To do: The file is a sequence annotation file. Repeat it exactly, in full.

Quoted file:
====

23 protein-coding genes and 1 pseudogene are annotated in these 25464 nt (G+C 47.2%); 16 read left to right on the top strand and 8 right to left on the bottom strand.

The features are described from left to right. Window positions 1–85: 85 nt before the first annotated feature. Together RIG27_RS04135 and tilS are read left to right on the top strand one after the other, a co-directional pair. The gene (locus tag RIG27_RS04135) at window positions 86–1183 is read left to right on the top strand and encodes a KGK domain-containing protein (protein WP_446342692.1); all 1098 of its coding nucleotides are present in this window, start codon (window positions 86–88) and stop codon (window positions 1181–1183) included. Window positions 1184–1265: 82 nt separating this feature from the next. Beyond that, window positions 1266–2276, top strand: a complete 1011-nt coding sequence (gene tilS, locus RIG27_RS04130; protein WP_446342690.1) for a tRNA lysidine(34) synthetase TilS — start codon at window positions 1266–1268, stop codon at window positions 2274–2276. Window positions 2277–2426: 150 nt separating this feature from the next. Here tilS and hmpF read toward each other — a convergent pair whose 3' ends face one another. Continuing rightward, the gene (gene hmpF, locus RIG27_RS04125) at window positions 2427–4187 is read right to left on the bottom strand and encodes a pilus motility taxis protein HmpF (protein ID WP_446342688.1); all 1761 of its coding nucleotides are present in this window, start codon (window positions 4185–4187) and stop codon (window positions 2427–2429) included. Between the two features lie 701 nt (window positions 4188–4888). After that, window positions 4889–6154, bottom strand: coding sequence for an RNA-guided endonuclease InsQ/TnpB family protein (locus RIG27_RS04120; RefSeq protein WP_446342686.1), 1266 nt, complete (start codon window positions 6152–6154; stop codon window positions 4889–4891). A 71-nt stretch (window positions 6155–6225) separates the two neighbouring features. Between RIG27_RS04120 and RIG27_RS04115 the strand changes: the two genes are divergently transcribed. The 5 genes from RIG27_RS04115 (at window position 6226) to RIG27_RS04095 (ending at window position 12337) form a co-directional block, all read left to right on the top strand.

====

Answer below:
23 protein-coding genes and 1 pseudogene are annotated in these 25464 nt (G+C 47.2%); 16 read left to right on the top strand and 8 right to left on the bottom strand.

The features are described from left to right. Window positions 1–85: 85 nt before the first annotated feature. Together RIG27_RS04135 and tilS are read left to right on the top strand one after the other, a co-directional pair. The gene (locus tag RIG27_RS04135) at window positions 86–1183 is read left to right on the top strand and encodes a KGK domain-containing protein (protein WP_446342692.1); all 1098 of its coding nucleotides are present in this window, start codon (window positions 86–88) and stop codon (window positions 1181–1183) included. Window positions 1184–1265: 82 nt separating this feature from the next. Beyond that, window positions 1266–2276, top strand: a complete 1011-nt coding sequence (gene tilS, locus RIG27_RS04130; protein WP_446342690.1) for a tRNA lysidine(34) synthetase TilS — start codon at window positions 1266–1268, stop codon at window positions 2274–2276. Window positions 2277–2426: 150 nt separating this feature from the next. Here tilS and hmpF read toward each other — a convergent pair whose 3' ends face one another. Continuing rightward, the gene (gene hmpF, locus RIG27_RS04125) at window positions 2427–4187 is read right to left on the bottom strand and encodes a pilus motility taxis protein HmpF (protein ID WP_446342688.1); all 1761 of its coding nucleotides are present in this window, start codon (window positions 4185–4187) and stop codon (window positions 2427–2429) included. Between the two features lie 701 nt (window positions 4188–4888). After that, window positions 4889–6154, bottom strand: coding sequence for an RNA-guided endonuclease InsQ/TnpB family protein (locus RIG27_RS04120; RefSeq protein WP_446342686.1), 1266 nt, complete (start codon window positions 6152–6154; stop codon window positions 4889–4891). A 71-nt stretch (window positions 6155–6225) separates the two neighbouring features. Between RIG27_RS04120 and RIG27_RS04115 the strand changes: the two genes are divergently transcribed. The 5 genes from RIG27_RS04115 (at window position 6226) to RIG27_RS04095 (ending at window position 12337) form a co-directional block, all read left to right on the top strand.